I walked, wandered, explored and generally poked around in sunny, dark and shady places in and around Toronto with the D600 and my trusty 24-120 VR f/4 for a week before starting to write this review. The Nikon D600 is a terrific street shooter. In any conditions it's lightning fast, so you can draw the camera, aim, compose, focus and make a shot almost without thinking. If you're used to Nikon camera bodies, that level of usability will happen quickly for you. If you're coming from another brand of camera or if you're moving up from a Nikon point & shoot camera, give yourself a couple of weeks of active photography to familiarize yourself with the D600. You'll be rewarded with wonderful photos. On a tripod, the D600 works just as well (or better for critically focused landscape or architectural photography). The 24 megapixel sensor, EXPEED 3 processor and the superior exposure system combine to capture photos of startling clarity, detail and depth.

I've read some complaints about the smaller cluster of AF points not covering as large a percentage of the viewfinder as the D800 and D7000, but unless I switch back & forth between the cameras I just don't notice much difference. It's there, and I think there were a few shots I could have framed a bit better for lack of an AF point just beyond the cluster, but I think very few photographers will care at all about this. If you're wondering why autofocus sensors aren't arrayed in a grid across the entire viewfinder, it likely has more to do with camera makers keeping AF points away from the edges of the image circle where all lenses tend to be noticeably softer than they are in the middle.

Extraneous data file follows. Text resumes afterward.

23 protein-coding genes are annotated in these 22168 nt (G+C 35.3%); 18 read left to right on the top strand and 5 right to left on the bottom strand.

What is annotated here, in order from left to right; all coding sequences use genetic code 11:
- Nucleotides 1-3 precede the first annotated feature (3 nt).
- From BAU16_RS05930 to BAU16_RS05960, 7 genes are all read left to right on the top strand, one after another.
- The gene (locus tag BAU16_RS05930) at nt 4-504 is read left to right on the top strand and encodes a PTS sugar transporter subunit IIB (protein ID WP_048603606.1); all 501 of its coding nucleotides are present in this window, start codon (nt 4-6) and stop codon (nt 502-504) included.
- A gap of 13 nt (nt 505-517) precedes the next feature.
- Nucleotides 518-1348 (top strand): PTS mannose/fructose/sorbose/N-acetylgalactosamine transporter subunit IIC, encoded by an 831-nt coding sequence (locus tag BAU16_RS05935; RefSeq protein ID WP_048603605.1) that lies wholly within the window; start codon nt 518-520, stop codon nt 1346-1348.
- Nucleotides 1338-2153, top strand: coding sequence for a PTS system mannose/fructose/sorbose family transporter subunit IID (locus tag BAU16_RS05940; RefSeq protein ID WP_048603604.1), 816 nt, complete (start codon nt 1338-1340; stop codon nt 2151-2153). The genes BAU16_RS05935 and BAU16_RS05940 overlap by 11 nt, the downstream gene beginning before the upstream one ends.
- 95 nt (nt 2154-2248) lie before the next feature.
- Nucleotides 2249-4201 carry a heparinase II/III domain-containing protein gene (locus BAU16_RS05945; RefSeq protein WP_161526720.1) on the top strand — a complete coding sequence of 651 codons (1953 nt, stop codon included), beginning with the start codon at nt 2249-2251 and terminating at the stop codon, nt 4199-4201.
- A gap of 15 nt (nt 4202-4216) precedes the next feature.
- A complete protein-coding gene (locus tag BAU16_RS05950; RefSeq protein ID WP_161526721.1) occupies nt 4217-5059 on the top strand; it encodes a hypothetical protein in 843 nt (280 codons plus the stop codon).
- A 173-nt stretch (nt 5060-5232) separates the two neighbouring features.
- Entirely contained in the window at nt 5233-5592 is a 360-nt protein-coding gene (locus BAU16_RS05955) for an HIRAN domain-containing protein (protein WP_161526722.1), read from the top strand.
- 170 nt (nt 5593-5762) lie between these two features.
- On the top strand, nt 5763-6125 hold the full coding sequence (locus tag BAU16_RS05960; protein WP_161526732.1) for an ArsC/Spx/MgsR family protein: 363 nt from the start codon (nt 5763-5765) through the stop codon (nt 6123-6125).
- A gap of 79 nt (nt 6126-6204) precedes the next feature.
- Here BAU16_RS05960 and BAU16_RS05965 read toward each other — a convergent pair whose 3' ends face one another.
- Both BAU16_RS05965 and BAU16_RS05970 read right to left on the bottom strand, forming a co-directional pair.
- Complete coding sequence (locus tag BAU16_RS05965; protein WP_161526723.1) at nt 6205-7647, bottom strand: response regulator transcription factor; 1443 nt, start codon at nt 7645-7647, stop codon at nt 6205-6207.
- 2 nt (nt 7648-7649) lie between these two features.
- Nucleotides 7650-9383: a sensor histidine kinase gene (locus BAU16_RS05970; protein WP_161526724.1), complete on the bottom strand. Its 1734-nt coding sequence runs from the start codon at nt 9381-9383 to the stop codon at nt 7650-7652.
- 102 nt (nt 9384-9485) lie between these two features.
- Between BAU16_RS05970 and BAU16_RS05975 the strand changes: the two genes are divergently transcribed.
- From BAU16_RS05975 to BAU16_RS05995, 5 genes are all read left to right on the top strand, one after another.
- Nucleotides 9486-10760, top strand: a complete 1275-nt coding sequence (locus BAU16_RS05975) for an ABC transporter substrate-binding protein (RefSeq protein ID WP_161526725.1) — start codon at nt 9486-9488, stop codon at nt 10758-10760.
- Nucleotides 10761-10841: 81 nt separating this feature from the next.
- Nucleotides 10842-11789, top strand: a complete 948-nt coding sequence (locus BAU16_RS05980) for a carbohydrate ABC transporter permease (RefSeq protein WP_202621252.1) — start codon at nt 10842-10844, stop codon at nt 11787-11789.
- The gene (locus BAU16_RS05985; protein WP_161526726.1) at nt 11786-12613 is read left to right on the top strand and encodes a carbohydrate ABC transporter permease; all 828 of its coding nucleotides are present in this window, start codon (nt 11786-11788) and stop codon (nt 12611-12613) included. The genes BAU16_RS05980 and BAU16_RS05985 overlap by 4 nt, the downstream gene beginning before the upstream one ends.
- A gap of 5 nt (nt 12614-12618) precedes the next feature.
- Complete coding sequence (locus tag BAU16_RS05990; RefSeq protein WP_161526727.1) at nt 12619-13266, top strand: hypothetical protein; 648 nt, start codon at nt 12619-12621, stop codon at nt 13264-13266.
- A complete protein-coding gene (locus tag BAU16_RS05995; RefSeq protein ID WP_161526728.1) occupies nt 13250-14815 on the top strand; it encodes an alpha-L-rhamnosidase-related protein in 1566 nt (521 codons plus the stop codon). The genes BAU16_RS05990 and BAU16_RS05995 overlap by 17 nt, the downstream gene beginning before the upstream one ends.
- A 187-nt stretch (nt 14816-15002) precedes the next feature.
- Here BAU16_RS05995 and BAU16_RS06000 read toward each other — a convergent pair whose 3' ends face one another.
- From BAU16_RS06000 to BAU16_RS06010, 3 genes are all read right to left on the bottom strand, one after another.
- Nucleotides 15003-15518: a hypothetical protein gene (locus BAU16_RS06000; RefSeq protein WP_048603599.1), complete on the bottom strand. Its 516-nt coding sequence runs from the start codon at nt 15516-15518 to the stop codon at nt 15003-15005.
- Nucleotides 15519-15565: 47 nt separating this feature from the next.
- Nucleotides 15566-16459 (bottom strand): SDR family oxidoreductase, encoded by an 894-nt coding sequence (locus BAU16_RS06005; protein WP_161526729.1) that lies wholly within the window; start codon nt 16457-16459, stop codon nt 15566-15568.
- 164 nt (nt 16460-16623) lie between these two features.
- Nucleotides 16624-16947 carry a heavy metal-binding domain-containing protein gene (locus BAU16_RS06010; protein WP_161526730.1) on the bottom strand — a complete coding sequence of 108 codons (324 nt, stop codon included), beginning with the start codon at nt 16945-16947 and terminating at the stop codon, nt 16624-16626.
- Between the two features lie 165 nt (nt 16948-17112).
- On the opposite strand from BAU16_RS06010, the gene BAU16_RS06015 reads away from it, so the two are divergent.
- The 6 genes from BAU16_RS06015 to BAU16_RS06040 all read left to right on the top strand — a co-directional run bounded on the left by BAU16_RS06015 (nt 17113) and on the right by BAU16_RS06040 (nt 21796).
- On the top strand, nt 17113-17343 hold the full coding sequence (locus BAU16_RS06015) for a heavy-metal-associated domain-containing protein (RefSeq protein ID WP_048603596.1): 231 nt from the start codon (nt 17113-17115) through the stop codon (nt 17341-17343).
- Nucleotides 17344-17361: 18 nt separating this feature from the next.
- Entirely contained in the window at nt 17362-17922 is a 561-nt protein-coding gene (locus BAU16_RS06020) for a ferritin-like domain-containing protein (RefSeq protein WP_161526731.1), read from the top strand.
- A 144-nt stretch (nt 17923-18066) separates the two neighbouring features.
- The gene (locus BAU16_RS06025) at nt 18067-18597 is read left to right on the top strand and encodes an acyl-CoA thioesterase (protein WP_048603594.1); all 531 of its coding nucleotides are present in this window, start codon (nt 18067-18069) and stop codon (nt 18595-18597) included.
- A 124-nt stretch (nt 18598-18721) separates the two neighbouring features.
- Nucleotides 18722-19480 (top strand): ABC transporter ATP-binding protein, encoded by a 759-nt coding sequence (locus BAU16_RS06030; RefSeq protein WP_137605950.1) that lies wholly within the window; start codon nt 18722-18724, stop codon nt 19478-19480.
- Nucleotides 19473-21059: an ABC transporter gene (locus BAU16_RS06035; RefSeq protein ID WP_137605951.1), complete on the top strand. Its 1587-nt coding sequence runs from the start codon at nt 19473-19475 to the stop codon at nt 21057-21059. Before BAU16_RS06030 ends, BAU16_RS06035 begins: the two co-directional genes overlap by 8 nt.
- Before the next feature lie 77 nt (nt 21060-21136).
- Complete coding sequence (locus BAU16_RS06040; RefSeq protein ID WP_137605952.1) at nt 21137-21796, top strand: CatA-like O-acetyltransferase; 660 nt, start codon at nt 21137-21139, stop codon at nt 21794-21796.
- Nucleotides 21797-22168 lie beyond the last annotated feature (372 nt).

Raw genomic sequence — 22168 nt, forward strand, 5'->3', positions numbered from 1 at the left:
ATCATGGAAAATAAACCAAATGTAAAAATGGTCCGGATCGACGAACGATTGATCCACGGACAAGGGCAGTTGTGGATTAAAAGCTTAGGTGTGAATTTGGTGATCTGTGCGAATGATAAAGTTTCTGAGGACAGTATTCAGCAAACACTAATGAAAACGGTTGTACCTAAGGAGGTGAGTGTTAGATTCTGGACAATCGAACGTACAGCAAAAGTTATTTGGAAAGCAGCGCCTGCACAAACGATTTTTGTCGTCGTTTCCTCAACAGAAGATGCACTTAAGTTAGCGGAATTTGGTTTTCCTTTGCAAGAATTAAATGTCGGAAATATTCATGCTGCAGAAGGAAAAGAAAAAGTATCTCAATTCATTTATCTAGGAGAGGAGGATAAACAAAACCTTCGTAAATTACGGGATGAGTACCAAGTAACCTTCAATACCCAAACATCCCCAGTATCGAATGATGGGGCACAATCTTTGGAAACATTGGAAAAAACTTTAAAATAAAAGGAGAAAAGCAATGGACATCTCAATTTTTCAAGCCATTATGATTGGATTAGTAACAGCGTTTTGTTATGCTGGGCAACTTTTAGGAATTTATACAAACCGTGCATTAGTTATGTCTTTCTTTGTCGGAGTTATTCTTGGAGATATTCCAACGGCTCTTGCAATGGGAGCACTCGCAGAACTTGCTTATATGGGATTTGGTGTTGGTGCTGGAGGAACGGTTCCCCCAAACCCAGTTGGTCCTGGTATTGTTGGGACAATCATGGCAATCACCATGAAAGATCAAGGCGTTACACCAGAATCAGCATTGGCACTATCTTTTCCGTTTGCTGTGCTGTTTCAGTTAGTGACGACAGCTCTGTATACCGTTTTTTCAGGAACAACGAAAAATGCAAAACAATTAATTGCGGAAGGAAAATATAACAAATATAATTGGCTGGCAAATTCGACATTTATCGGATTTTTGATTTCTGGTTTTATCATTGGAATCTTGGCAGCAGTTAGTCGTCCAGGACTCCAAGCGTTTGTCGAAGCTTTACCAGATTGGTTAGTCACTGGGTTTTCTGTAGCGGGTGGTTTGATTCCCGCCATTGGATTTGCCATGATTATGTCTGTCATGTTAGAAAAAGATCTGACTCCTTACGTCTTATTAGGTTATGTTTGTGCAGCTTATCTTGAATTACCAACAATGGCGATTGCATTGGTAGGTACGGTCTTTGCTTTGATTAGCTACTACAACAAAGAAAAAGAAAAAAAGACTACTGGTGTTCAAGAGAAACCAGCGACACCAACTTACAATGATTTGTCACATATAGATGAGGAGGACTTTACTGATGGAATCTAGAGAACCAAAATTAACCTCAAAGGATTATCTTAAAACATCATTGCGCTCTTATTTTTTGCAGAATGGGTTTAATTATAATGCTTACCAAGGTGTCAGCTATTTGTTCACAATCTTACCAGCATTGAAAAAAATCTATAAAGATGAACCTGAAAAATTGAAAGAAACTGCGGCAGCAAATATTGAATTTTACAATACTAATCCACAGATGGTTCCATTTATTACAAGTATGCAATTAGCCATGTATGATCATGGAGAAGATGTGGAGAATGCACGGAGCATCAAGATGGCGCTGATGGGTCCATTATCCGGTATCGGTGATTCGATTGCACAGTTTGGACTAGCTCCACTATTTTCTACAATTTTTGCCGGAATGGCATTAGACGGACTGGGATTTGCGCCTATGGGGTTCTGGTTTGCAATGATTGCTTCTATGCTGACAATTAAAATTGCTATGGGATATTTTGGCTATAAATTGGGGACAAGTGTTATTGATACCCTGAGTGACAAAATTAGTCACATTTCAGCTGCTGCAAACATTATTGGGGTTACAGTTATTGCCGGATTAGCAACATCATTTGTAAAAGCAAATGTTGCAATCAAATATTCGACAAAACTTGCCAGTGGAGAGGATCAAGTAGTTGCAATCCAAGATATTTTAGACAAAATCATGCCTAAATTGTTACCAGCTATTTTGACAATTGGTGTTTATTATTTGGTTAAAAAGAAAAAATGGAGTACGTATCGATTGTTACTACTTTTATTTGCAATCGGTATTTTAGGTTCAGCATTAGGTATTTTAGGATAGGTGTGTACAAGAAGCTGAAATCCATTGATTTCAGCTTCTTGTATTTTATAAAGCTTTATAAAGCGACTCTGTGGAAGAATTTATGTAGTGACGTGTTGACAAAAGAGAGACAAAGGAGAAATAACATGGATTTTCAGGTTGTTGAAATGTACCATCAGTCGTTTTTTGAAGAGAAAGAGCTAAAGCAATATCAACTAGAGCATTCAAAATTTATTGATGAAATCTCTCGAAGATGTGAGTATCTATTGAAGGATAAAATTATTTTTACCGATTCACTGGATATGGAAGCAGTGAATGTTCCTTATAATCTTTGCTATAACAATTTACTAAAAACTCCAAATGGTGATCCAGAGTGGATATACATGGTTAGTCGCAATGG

We don't have any reports about how well the D600 functions in very hot and very cold weather yet because none of the pros who tested the camera in the field for the past few months have provided any reports. It's the first of October as I complete this review, so weather extremes just don't exist right now in Toronto. Winter is coming though and we'll update the review in that regard in December.


Meh! It's too expensive, but then I think all cameras (since early 2009 really) are too expensive. Camera manufacturers are cycling the product lines so quickly that manufacturing economies of scale never fully kick in, ergo market entry prices at all levels are high and remain so for almost the entire duration of a camera model's market life cycle. Nonetheless, Nikon appears to have set the price bar for the full frame entry point for a high quality, full featured, digital SLR photo and video camera body. Canon has announced its competing model, the 6D, at the exact same price point (although the Canon 6D won't show up in stores or online for another couple of months). Meh(!) again. The market has painted me into a corner. The D600 is a very good value.